But strangely, while we see what she DOES, we don’t know how she FEELS. We are left to wonder about this young woman: Is she powerless? Arguably yes. She is a daughter. She is a young woman in first century Palestine. She doesn’t have a lot of power, even as daughter of a king. Her function is to Obey. She does what Mom says. She is powerless. Or is she? She dances. She moves between King and Queen. As long as she moves, the action of the story moves. As long as she moves, John the Baptist’s death creeps inexorably closer. Without Salome’s movement, Herodias’ revenge is incomplete. Without Salome’s movement, Herod still has a chance at repentance and transformation through a continued opportunity to listen to John.

Salome moves, and the tragedy unfolds. It can’t happen without her. Powerless? Yes, and no. She is also catalyst. She is agent. She is, unwittingly perhaps, in collusion as events unfold.

I wonder if we see parts of ourselves in this nightmare/tragedy. In the queen, furious at someone who bids her confront the truth of something she has done wrong? Do we see ourselves in the king, guilty and insecure, vulnerable to God’s grace and yet more vulnerable to his pride and political expediency? Or in the daughter, whose actions are both unwitting and yet crucially catalytic, acting as an agent for tragedy—even evil?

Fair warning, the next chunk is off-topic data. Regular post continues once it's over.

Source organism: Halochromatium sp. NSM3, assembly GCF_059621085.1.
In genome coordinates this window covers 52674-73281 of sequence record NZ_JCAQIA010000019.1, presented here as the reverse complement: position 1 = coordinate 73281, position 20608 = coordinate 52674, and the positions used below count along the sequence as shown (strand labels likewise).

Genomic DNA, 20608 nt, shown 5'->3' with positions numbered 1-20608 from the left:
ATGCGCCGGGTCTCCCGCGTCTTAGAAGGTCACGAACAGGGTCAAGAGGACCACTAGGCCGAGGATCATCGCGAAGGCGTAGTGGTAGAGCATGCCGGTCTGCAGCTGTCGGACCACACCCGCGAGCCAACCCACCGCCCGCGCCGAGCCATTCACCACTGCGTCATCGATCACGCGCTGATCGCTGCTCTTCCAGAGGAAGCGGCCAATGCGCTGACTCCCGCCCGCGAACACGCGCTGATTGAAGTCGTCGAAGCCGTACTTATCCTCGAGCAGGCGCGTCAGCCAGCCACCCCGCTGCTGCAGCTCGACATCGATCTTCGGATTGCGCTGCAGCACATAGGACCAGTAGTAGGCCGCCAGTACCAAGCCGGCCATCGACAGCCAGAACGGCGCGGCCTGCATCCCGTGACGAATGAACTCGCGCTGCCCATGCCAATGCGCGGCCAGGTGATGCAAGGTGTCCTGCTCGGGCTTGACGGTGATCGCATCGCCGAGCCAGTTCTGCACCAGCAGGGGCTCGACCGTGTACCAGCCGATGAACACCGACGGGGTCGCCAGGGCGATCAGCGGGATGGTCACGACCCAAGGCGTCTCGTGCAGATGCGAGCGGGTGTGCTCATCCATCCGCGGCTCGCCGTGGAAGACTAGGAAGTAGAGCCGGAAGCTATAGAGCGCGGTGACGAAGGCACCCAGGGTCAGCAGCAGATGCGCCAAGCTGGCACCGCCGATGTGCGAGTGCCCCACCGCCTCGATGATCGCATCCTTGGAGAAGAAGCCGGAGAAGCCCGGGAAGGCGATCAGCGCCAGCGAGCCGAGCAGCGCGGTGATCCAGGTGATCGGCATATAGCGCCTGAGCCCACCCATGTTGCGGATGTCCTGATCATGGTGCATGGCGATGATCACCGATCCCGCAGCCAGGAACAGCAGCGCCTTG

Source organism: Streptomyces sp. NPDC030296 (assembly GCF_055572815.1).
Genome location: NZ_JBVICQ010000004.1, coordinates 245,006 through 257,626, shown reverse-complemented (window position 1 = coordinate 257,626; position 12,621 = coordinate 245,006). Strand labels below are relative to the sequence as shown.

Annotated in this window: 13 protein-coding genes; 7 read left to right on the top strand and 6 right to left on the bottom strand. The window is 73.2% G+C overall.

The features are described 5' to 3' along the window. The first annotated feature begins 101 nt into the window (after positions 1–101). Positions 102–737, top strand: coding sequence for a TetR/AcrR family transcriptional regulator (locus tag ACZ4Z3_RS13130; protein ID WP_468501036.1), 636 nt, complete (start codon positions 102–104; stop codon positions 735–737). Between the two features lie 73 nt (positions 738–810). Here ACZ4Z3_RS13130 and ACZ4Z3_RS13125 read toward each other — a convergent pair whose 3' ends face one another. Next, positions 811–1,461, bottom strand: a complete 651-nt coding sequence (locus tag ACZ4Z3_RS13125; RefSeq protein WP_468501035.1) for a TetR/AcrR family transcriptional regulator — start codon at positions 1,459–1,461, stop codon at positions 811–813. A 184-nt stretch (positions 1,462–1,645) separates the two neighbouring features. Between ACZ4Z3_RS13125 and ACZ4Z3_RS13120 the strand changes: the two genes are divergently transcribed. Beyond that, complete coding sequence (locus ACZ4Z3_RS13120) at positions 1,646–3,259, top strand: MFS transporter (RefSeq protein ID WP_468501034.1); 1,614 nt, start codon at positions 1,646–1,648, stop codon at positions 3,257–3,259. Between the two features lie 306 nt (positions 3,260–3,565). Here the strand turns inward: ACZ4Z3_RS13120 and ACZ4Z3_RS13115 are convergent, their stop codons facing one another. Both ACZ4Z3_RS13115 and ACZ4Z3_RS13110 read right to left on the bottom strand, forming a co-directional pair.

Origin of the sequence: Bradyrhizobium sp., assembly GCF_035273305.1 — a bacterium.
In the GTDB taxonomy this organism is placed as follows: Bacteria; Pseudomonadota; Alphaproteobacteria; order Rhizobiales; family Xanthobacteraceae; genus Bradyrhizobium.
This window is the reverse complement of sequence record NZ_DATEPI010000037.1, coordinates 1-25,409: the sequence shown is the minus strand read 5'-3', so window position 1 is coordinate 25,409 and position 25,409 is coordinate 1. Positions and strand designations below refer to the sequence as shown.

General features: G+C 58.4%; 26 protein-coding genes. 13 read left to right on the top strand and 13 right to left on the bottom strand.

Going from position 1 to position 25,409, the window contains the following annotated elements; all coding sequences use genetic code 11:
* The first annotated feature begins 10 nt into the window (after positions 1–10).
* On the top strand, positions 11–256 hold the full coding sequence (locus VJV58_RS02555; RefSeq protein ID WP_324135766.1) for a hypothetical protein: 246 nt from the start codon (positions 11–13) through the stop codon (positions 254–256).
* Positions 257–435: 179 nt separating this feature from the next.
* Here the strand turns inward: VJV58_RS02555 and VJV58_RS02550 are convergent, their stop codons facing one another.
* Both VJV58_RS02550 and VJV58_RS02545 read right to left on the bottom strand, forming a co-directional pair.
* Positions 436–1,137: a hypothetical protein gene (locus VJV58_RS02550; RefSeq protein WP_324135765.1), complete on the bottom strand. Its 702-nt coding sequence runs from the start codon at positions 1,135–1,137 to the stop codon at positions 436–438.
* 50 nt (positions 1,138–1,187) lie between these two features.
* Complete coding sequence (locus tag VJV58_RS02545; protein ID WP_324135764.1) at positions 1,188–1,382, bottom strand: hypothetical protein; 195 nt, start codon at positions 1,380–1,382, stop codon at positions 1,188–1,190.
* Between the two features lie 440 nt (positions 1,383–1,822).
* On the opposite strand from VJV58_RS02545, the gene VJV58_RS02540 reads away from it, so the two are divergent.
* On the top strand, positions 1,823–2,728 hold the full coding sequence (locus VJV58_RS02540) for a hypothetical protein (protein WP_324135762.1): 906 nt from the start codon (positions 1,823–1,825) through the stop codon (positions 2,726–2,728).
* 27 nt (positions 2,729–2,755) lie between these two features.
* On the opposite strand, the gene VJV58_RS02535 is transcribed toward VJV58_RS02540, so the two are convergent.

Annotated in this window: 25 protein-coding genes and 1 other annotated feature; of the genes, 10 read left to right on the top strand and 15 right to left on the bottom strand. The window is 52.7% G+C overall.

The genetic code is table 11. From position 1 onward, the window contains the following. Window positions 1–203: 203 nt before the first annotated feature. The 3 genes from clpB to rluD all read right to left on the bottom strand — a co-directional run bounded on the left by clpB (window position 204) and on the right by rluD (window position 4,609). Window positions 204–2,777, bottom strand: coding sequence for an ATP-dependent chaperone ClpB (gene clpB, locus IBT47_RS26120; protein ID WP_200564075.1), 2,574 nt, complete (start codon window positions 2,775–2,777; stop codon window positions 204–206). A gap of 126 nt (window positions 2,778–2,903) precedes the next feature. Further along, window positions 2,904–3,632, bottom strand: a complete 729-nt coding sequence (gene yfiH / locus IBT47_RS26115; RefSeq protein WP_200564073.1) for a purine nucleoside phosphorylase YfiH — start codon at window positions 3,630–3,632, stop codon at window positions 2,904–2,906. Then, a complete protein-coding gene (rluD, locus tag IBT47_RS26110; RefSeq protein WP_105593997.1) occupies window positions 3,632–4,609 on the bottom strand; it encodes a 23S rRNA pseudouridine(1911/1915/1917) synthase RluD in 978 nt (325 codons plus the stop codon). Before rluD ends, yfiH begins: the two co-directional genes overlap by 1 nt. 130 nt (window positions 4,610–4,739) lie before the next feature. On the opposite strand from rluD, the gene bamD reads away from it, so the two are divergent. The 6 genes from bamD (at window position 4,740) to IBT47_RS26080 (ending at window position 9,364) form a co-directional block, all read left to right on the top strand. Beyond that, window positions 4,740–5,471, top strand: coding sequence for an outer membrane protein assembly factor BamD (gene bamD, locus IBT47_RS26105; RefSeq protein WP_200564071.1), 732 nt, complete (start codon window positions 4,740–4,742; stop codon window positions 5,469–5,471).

This is chilling. But if we are going to even think of looking in the mirror and seeing John the Baptizer the truth-teller, prophet and virtuous victim in this story we are going to have to admit that there are parts of us that are less than savory.

If we want to find the invitation to transformation in this nightmare—to find the Good News in this Gospel, we need to look in the mirror a little closer. Any of these characters can call to us—open a window on our faults and, yes, sins. Herod haunts me because of the missed opportunity—the heart almost broken open, and then hardened by pride. But the one that has most drawn me for the past few weeks is Salome herself.

As I have said, Salome is the catalyst. Without her, nothing happens. Yet she is in many ways just an extension of her parents and their own baggage. She is an ironic combination of power and powerlessness.

A couple of days after I found out that I would be preaching on this passage the horrific shootings in Charleston took place, with all of the events that have unfolded since then. This passage and these events became linked in the same way that you can remember where you were when something important happened. I couldn’t help but ponder the pain in the headlines somehow mapped upon the pain in this Gospel lesson. I felt invited by the Spirit to wonder if Salome has something to show us—like a nightmare bidding us to wake up to something we are uncomfortable seeing.